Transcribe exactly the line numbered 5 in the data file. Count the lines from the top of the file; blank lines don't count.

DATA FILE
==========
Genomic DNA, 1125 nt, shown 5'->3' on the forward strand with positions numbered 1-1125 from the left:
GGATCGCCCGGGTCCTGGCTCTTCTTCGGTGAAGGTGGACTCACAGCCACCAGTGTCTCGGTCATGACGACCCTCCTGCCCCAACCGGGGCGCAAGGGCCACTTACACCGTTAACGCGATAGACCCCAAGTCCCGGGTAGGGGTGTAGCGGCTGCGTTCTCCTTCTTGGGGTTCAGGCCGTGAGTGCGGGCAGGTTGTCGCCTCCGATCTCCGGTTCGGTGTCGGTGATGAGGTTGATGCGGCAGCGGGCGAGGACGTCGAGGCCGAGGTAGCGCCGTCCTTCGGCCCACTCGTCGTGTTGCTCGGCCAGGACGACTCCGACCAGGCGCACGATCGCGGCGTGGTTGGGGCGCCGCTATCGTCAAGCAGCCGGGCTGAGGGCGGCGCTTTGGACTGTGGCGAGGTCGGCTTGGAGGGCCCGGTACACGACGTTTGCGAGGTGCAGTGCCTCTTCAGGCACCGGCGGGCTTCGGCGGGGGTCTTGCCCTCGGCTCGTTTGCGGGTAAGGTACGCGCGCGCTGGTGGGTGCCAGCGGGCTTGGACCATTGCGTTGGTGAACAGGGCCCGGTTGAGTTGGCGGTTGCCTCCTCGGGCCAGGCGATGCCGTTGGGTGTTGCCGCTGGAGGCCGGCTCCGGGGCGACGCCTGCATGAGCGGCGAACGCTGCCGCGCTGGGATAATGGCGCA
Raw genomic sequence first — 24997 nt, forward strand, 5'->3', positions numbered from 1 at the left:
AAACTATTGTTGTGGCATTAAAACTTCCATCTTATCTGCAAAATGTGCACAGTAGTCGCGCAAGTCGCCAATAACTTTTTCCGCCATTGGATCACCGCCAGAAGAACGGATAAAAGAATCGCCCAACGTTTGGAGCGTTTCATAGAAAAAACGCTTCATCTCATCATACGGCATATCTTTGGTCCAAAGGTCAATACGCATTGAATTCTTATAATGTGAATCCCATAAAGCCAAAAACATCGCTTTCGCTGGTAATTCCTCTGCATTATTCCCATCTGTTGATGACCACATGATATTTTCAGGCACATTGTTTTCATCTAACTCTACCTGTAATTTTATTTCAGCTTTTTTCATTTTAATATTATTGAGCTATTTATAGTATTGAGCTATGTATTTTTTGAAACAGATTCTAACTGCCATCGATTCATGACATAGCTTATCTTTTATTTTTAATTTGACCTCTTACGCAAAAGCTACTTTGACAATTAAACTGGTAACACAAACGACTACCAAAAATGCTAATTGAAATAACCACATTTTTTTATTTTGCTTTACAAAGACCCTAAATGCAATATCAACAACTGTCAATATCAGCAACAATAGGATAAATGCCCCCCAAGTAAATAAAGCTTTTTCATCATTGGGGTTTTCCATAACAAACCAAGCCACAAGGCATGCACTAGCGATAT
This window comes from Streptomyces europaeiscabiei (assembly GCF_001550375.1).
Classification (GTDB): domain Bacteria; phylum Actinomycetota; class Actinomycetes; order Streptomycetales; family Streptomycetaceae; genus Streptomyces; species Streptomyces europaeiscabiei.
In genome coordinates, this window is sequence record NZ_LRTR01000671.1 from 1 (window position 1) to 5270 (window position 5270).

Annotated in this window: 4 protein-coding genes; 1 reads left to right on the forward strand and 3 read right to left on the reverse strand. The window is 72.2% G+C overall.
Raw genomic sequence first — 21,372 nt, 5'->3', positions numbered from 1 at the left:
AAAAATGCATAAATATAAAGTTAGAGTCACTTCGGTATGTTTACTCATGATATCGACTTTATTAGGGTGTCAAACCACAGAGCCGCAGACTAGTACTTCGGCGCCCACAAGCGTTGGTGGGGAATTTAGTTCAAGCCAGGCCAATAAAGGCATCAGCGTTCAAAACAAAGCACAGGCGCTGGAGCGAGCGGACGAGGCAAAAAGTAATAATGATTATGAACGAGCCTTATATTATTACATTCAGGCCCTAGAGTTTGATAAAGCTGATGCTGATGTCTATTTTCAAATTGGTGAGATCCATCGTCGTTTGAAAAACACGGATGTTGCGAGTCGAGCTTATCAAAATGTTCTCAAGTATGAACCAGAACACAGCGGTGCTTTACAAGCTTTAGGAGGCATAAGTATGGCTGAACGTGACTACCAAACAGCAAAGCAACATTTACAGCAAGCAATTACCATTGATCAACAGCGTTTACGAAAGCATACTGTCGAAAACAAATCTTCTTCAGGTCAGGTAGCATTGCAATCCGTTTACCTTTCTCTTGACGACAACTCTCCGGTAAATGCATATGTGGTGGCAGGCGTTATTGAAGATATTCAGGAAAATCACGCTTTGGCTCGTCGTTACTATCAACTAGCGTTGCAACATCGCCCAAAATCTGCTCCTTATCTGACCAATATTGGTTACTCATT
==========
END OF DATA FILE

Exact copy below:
This window comes from Streptomyces europaeiscabiei (assembly GCF_001550375.1).